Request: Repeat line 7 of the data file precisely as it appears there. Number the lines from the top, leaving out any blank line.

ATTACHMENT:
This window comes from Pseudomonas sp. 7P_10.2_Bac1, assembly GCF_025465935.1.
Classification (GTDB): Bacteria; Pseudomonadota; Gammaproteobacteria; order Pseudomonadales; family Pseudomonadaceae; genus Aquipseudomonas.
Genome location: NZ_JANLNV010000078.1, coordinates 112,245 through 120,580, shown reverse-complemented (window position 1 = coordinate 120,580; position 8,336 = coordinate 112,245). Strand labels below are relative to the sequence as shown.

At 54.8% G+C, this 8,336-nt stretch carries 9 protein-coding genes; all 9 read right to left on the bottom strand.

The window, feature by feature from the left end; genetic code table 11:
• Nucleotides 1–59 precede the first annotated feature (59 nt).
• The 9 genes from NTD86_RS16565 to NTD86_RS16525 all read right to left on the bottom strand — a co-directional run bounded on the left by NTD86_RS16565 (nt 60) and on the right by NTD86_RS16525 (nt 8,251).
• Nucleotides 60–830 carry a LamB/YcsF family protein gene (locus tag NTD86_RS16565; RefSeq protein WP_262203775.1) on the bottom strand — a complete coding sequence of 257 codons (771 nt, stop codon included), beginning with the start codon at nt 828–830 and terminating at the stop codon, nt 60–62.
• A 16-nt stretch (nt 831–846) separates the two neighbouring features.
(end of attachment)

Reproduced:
• The 9 genes from NTD86_RS16565 to NTD86_RS16525 all read right to left on the bottom strand — a co-directional run bounded on the left by NTD86_RS16565 (nt 60) and on the right by NTD86_RS16525 (nt 8,251).